The assumption is that these surgeries don’t have much of a past. In fact, there is a long history of surgeries on female genitals—especially on the clitoris—as “sexual enhancement” for women, designed to help them achieve their “proper role” as sexual partners. Over a century ago, another Chicago physician also removed clitoral hoods of women, also as therapy to enable them easier orgasms. The use of female circumcision since the late 1800s to treat a woman’s lack of orgasm reveals a medical understanding of the function of the clitoris as sexual—an understanding held decades prior to the physiological evidence supplied by William Masters and Virginia Johnson.
Understanding the sexual nature of the clitoris and its importance to female sexual pleasure, some physicians have, for well over a century, diagnosed a condition of the clitoris as the physiological cause for a woman’s failure to have an orgasm with her husband. These physicians thus treated the lack of an orgasm in the marital bed as a sexual disorder treatable through surgery.
By removing the clitoral foreskin, some physicians (as well as non-physicians) thought the clitoris would be more exposed to the penis during penetrative intercourse, and would thus receive direct stimulation from the penis. Physicians performed—and some women or their spouses sought out—female circumcision in order to maintain (or conform to) the sexual behavior deemed culturally appropriate for white, U.S.-born, middle- to upper-class women: orgasm with their husbands.
In the United States, the first documented use of female circumcision as a sexual enhancement therapy occurred in the late 19th century, appearing at a time when the espousal of female orgasm during marital sex was increasingly seen as an important component for a healthy marriage. Physicians performed female circumcision to help married women who wanted—or whose husbands wanted their wives to have—orgasms during martial sex.
Practitioners who removed clitoral hoods to enable female orgasm included Chicago gynecologist Denslow Lewis, who presented evidence for the benefits of female circumcision at a meeting of the American Medical Association in 1899. In “a large percentage” of women who failed to find marital passion “there is a preputial adhesion, and a judicious circumcision, together with consistent advice, will often be successful,” according to Lewis. Lewis had treated 38 women with circumcision, and had “reasonably satisfactory results in each instance.”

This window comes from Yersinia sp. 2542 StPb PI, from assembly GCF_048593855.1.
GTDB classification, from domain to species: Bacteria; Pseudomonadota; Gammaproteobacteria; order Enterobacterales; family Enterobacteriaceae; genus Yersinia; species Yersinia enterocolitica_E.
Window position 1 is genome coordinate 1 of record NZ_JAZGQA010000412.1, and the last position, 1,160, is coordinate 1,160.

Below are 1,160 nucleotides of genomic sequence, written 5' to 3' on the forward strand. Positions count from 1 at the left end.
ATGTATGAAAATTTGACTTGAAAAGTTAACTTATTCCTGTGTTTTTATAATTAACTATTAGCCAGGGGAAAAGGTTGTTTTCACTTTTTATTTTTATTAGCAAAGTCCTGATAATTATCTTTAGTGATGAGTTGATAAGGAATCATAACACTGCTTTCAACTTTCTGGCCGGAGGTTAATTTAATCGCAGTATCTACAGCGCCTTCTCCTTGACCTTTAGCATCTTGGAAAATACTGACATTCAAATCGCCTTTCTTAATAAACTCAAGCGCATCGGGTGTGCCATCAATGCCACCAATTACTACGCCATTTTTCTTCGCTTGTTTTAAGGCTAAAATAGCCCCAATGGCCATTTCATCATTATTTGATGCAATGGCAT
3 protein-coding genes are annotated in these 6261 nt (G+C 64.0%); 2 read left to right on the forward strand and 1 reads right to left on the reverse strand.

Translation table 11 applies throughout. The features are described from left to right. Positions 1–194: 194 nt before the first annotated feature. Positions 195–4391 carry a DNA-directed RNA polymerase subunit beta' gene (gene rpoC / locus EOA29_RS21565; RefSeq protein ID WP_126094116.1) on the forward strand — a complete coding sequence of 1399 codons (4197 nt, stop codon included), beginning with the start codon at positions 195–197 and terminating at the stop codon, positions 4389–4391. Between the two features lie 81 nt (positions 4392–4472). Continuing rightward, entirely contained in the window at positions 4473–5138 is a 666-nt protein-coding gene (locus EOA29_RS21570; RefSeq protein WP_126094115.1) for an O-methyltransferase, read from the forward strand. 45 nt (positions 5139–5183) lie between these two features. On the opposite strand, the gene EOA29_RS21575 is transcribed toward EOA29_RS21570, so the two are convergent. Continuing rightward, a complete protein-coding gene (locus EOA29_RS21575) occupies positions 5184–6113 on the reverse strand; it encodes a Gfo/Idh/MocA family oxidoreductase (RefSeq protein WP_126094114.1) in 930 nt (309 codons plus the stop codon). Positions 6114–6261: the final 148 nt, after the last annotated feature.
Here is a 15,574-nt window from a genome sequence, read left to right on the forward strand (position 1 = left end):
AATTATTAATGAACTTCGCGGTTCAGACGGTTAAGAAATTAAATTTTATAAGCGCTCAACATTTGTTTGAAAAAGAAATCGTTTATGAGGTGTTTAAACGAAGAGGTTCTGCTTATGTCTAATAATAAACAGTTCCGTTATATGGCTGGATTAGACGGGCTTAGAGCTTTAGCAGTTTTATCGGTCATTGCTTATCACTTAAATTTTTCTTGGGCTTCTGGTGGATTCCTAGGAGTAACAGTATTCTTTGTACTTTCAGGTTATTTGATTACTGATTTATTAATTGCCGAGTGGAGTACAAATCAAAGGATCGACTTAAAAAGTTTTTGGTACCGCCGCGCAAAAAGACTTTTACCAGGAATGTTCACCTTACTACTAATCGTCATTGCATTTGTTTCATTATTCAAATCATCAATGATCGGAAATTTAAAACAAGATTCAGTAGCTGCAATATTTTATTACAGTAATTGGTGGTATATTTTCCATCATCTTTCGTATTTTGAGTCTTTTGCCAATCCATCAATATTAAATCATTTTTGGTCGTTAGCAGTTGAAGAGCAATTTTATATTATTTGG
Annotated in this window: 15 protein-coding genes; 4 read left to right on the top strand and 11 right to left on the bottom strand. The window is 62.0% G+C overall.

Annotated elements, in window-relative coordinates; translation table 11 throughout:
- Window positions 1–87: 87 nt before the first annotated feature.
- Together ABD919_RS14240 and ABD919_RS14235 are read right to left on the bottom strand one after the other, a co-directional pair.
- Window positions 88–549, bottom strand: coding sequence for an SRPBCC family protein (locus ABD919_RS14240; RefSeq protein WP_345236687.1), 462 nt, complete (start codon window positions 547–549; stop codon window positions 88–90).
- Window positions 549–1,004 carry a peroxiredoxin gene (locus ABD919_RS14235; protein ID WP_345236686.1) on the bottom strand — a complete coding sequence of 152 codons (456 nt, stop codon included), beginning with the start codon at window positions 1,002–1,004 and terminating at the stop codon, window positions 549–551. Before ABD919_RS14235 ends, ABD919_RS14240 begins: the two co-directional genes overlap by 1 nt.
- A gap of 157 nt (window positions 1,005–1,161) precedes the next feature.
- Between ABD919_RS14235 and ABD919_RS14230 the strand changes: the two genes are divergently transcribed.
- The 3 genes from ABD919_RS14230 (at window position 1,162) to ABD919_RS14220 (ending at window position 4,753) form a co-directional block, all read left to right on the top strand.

This procedure continued to be used to treat women for their inability to orgasm throughout the 20th century. In 1900, Chicago gynecologist A.S. Waiss wrote about removing the clitoral hood of Mrs. R., a 27-year-old woman who had been married for seven years and who was “absolutely passionless,” something that greatly upset her. Her unresponsiveness troubled her, or her husband, enough for her to seek a medical remedy. The doctor found Mrs. R.’s clitoris “entirely covered” by its hood. He circumcised the clitoris and the patient “became a different woman”—she was, the doctor wrote, “lively, contented,” and “happy,” and sex now brought her satisfaction.
In 1912, Douglas H. Stewart in New York City saw a “fairly robust woman” who, though desirous for sexual intercourse, when the act was attempted found “there ‘was nothing in it.’” Upon examination, Stewart found the clitoris of the patient to be “buried” and preceded to circumcise the woman to reveal the organ.
Charles Lane, a physician in Poughkeepsie, New York, believed the clitoris “a very important organ to the health and happiness of the female,” and performed circumcision on women who were unable to reach orgasm. In a 1940 article concerning his use of circumcision on a patient—Mrs. W., a 22-year-old woman who had recently married but had yet to experience an orgasm—Lane noted “that little trick did it all right.”
And C.F. McDonald, a physician in Milwaukee, noted in a 1958 article that women who complained to him of difficult or painful intercourse often had a clitoris hidden by foreskin. To reveal the organ, he removed the foreskin, with “very thankful patients” as the reward. McDonald operated in the 1950s—during the height of the Freudian vaginal orgasm theory, a theory that held healthy and mature adult women had vaginal, not clitoral, orgasms—suggesting clitoral circumcision as sexual therapy did not stop; indeed, by some accounts, more women underwent circumcision at mid-century to surgically increase the potential for orgasm than at any earlier time.